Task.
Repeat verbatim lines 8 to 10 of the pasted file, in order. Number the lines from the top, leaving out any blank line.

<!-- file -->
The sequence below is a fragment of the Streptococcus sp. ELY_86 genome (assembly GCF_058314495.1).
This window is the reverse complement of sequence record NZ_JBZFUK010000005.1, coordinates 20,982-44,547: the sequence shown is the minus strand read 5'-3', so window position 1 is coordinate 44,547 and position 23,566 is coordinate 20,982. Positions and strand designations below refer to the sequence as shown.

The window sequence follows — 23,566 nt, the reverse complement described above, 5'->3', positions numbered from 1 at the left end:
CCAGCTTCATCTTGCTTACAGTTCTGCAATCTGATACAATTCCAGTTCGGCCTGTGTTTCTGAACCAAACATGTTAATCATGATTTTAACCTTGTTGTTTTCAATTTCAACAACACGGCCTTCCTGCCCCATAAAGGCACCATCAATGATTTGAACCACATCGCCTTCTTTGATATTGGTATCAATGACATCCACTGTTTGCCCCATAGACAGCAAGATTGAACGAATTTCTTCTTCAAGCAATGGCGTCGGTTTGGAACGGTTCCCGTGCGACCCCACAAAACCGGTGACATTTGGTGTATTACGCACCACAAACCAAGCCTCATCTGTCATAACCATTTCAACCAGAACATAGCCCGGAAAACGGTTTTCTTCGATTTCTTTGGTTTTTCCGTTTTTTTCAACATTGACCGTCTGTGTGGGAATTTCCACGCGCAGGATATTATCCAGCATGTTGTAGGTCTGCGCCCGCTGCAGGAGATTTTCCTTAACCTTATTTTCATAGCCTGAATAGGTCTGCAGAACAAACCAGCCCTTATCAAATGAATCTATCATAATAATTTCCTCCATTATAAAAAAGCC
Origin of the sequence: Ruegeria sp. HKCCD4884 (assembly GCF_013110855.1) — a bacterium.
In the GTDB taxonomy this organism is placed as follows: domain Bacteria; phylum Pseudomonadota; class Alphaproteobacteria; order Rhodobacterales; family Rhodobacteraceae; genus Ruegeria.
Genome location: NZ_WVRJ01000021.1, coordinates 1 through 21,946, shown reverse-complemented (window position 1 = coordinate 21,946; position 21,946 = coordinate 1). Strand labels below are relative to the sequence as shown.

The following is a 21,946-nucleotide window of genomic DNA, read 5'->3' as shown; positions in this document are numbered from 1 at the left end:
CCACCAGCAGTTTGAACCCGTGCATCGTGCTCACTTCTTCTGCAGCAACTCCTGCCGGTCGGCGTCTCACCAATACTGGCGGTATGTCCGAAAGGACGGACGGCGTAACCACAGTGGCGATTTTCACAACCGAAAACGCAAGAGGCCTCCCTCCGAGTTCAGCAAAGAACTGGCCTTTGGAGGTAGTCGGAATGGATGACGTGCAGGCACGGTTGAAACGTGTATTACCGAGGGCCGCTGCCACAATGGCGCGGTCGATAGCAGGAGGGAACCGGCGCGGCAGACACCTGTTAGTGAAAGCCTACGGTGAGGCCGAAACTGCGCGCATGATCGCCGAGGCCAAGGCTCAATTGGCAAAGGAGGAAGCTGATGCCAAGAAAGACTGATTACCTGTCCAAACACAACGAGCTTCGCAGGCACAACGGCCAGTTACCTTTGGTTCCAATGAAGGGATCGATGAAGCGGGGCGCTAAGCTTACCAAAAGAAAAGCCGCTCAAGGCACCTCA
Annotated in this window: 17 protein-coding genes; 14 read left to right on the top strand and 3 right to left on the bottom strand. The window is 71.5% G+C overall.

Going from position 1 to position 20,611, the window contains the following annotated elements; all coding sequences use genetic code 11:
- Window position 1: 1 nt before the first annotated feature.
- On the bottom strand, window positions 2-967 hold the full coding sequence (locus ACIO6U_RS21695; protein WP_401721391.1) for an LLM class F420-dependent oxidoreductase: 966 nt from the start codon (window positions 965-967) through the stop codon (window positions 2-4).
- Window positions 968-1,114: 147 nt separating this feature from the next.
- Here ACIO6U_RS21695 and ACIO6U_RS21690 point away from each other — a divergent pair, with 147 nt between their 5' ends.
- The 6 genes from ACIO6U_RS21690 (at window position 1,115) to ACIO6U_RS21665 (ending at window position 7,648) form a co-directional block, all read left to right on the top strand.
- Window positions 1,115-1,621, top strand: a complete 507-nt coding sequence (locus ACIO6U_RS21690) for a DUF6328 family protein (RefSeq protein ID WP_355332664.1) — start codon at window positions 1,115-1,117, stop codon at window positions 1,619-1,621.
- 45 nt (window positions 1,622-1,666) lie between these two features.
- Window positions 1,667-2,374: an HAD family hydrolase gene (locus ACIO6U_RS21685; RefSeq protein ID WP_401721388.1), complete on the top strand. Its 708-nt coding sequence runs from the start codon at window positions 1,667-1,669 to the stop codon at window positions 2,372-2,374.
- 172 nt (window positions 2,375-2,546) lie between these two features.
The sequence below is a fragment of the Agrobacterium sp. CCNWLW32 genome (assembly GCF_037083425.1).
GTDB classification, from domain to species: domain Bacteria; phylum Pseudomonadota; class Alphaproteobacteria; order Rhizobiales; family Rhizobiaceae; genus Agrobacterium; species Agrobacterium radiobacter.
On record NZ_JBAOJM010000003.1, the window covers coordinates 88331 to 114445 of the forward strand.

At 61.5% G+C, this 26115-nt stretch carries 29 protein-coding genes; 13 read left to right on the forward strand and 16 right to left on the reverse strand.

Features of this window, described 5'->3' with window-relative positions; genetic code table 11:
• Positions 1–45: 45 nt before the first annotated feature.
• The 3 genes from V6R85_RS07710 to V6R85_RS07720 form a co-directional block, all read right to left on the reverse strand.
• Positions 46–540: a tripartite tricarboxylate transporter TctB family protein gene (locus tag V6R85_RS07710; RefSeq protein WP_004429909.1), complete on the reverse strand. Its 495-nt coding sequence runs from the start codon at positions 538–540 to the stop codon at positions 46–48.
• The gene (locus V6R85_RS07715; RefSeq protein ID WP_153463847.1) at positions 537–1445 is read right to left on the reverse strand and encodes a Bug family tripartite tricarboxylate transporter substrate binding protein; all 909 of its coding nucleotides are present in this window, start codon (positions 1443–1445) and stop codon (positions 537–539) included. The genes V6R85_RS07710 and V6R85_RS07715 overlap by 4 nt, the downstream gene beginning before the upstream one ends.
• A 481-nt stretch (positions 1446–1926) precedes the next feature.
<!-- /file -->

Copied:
The following is a 21,946-nucleotide window of genomic DNA, read 5'->3' as shown; positions in this document are numbered from 1 at the left end:
CCACCAGCAGTTTGAACCCGTGCATCGTGCTCACTTCTTCTGCAGCAACTCCTGCCGGTCGGCGTCTCACCAATACTGGCGGTATGTCCGAAAGGACGGACGGCGTAACCACAGTGGCGATTTTCACAACCGAAAACGCAAGAGGCCTCCCTCCGAGTTCAGCAAAGAACTGGCCTTTGGAGGTAGTCGGAATGGATGACGTGCAGGCACGGTTGAAACGTGTATTACCGAGGGCCGCTGCCACAATGGCGCGGTCGATAGCAGGAGGGAACCGGCGCGGCAGACACCTGTTAGTGAAAGCCTACGGTGAGGCCGAAACTGCGCGCATGATCGCCGAGGCCAAGGCTCAATTGGCAAAGGAGGAAGCTGATGCCAAGAAAGACTGATTACCTGTCCAAACACAACGAGCTTCGCAGGCACAACGGCCAGTTACCTTTGGTTCCAATGAAGGGATCGATGAAGCGGGGCGCTAAGCTTACCAAAAGAAAAGCCGCTCAAGGCACCTCA
Annotated in this window: 17 protein-coding genes; 14 read left to right on the top strand and 3 right to left on the bottom strand. The window is 71.5% G+C overall.